Lead with empathy, not the argument Ardern’s approach is to use daily televised briefings and regular Facebook live sessions to clearly frame the key questions and issues requiring attention. She has regulated distress by developing a transparent framework for decision-making – the four stage Alert framework – allowing people to make sense of what is happening and why. Much of her communication has been dedicated to persuading the collective to take responsibility for collective problems. It’s worked, at a time when we have police in the UK patrolling the streets to enforc social distancing and ‘stay at home’.

When dealing with problems which are complex, evolving and cannot be easily resolved within a set timeframe, leaders must ask difficult questions that disrupt established ways of thinking and acting. It’s clear this has happened in New Zealand. Of course, not everything has been perfect in Ardern’s response, and independent scrutiny of any Government’s response is essential. But expecting perfection of leaders, especially in such difficult circumstances, is unreasonable, when speed and enormous complexity are such significant features of the decision-making context.

But Ardern has got more right than Trump or Johnson. Watch her Facebook video post from her sofa, answering people’s questions as they come in to her iPad. It is a masterclass of compassion, clarity and calm. She is taking responsibility on behalf of her country, for her country. She cares, and that creates a sense of calmness and confidence. The fact the number of infections and deaths is so slow, is quantifiable evidence she got her strategy right in terms of its implementation and timing.

So the next time you’re in the midst of a crisis, don’t try to deflect or underestimate it. Choose to take responsibility as the leader. Own the problem, take a hard-nosed, decisive approach but reach out with compassion to your folks, present a solution, get to work, build trust, and sort it.

You have to take responsibility for your choices. This is the real test of our maturity and emotional intelligence as a leader. Jacinda Ardern hits the mark for her open, transparent communication that oozes humanitarian concern and asserts ‘the buck stops with me, I am your leader’ responisbility, and if you add the outcome of that single-figure death toll to her performance as a strategist, Ardern is the standout global leader of this awful crisis.

Leadership lessons in a crisis from Shackleton’s Endurance expedition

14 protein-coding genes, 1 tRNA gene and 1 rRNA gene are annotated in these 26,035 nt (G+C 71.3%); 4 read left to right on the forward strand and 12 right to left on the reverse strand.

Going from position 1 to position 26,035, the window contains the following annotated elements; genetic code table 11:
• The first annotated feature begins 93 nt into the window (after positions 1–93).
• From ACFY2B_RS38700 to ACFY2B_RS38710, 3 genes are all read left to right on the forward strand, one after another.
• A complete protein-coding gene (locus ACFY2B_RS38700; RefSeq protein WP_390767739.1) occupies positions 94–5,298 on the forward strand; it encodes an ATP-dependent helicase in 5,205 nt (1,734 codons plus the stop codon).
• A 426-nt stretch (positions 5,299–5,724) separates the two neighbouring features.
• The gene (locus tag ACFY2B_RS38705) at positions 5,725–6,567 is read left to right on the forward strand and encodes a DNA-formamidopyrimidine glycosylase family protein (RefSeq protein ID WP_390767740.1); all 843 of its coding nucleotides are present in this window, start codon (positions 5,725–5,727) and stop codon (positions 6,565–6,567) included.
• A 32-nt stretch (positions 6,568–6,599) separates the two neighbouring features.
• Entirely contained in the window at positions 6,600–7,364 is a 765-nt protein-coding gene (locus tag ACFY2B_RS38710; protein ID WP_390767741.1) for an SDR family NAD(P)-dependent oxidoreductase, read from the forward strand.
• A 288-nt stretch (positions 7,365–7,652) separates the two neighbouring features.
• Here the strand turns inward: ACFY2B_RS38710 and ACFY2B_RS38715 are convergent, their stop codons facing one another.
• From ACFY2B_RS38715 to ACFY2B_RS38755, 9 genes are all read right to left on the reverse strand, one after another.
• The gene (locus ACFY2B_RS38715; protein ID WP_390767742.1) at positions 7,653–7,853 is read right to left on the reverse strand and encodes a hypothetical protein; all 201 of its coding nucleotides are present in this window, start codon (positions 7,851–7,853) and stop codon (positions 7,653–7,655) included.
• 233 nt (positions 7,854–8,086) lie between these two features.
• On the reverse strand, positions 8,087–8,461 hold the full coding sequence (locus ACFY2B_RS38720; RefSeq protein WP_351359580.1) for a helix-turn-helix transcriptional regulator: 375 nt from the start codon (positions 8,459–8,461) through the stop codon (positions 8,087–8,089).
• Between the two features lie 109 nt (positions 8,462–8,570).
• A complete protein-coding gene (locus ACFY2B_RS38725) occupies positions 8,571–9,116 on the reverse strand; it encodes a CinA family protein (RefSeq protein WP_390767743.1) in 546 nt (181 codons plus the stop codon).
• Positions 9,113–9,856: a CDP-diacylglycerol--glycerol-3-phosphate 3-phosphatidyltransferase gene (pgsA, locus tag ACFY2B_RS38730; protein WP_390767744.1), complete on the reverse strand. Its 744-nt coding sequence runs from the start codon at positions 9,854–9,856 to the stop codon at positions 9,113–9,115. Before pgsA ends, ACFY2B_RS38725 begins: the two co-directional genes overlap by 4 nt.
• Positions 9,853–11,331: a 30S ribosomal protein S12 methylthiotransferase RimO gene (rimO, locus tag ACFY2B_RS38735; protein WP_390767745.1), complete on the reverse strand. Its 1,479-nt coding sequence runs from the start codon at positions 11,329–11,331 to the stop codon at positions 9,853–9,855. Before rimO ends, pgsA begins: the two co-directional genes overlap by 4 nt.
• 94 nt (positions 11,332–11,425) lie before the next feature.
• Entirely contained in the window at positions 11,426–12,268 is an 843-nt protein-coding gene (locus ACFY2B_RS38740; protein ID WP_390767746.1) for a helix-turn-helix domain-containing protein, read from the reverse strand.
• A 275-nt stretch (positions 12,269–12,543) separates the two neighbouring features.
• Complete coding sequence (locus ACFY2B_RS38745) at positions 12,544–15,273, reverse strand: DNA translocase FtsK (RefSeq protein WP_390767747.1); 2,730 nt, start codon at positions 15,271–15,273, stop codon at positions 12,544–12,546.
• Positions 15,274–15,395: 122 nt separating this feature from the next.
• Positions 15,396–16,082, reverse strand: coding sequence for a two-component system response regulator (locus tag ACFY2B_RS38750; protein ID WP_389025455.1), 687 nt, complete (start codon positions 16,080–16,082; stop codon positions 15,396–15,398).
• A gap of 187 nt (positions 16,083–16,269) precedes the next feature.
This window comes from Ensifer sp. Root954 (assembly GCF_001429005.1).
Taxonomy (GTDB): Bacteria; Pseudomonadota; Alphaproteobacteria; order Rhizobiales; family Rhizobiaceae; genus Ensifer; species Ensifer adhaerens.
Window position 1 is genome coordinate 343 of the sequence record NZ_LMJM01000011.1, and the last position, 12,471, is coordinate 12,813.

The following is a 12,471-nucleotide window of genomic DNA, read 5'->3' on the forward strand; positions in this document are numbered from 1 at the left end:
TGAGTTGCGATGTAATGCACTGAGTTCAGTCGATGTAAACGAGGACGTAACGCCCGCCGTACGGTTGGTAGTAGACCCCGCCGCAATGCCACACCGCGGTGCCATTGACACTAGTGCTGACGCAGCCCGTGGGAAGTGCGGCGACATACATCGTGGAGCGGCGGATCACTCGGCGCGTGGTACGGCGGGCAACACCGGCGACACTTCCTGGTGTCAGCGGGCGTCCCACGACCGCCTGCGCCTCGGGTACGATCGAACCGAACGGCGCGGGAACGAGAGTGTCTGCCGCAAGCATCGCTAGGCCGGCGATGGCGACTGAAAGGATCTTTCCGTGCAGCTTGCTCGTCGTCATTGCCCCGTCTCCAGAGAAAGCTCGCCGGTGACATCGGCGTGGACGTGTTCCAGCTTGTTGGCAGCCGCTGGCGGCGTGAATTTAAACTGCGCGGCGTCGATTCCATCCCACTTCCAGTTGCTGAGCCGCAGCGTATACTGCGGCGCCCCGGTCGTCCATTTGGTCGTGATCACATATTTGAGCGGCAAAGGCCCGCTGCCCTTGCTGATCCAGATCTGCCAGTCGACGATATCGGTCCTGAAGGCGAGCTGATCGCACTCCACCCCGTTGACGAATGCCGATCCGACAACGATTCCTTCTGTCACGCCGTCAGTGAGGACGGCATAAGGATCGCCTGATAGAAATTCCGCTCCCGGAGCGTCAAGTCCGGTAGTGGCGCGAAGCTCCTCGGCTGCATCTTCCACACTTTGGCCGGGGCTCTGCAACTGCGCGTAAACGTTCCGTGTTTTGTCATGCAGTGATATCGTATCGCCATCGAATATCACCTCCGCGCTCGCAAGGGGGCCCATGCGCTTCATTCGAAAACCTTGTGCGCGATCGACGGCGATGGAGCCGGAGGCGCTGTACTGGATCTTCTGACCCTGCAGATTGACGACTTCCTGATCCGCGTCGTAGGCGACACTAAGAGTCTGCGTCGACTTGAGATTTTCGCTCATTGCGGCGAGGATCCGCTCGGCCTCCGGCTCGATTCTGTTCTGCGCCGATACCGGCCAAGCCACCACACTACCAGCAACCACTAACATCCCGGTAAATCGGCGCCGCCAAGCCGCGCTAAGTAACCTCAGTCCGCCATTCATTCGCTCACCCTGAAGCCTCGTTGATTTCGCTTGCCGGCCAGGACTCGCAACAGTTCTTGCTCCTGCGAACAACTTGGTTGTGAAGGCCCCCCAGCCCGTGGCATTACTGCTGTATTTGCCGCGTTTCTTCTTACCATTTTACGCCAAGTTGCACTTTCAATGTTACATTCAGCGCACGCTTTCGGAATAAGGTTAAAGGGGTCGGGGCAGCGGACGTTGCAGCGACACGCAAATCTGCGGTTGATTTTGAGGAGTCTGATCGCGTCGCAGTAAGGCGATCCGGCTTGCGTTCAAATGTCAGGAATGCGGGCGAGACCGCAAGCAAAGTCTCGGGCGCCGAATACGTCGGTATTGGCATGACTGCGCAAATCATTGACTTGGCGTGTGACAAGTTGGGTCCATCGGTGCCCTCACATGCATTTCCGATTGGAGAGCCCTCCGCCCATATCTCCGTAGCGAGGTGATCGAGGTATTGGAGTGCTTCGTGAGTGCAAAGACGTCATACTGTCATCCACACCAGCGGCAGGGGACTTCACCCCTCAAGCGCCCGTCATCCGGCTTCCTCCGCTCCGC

You never want a serious crisis to go to waste. And what I mean by that is it’s an opportunity to do things that you think you could not before.

This statement was made by Rahm Emanuel, then the incoming Chief of Staff of the Obama administration. He famously channeled Stanford Nobel Laureate Paul Romer’s saying, A crisis is a terrible thing to waste. Waste it they did not. Acting with speed and purpose, coming into office the Obama administration pushed a wealth of transformative legislation.

Over the last week I’ve been speaking with startup founders about how the COVID-19 crisis is catalyzing their businesses thinking into make stuff happen. We agreed it is all about decisive leadership, and many are looking for stories of great leadership outside of business for inspiration.

I’ve referenced to many the most dangerous moment in human history: the morning of Tuesday, October 16, 1962. President John F. Kennedy had reviewed photographic evidence of the deployment of Soviet nuclear missiles in Cuba, just 90 miles off America’s coast, and thus began thirteen days of existential crisis. The whole nature of life, the shape and future of humanity, was at stake.

The Cuban missile crisis is a chilling tale, for the showdown could easily have gone another way, but for Kennedy’s leadership. Kennedy was cool, rational, careful and willing to compromise. Check out Robert F. Kennedy’s Thirteen Days: A Memoir of the Cuban Missile Crisis, it relates the key leadership lessons from JFK: he was a leader driven by facts, not preconceptions, by the larger good, and not by his own ego or pride, wanting to be seen as a hero.

In our own hours of slow-motion, there’s real value in engaging with the stories of how leaders have reacted amid tension and tumult in their moments of truth. The vicissitudes of history show us that the past can give us hope that human ingenuity and character can save us from the abyss and keep us on a path to broad, sunlit uplands.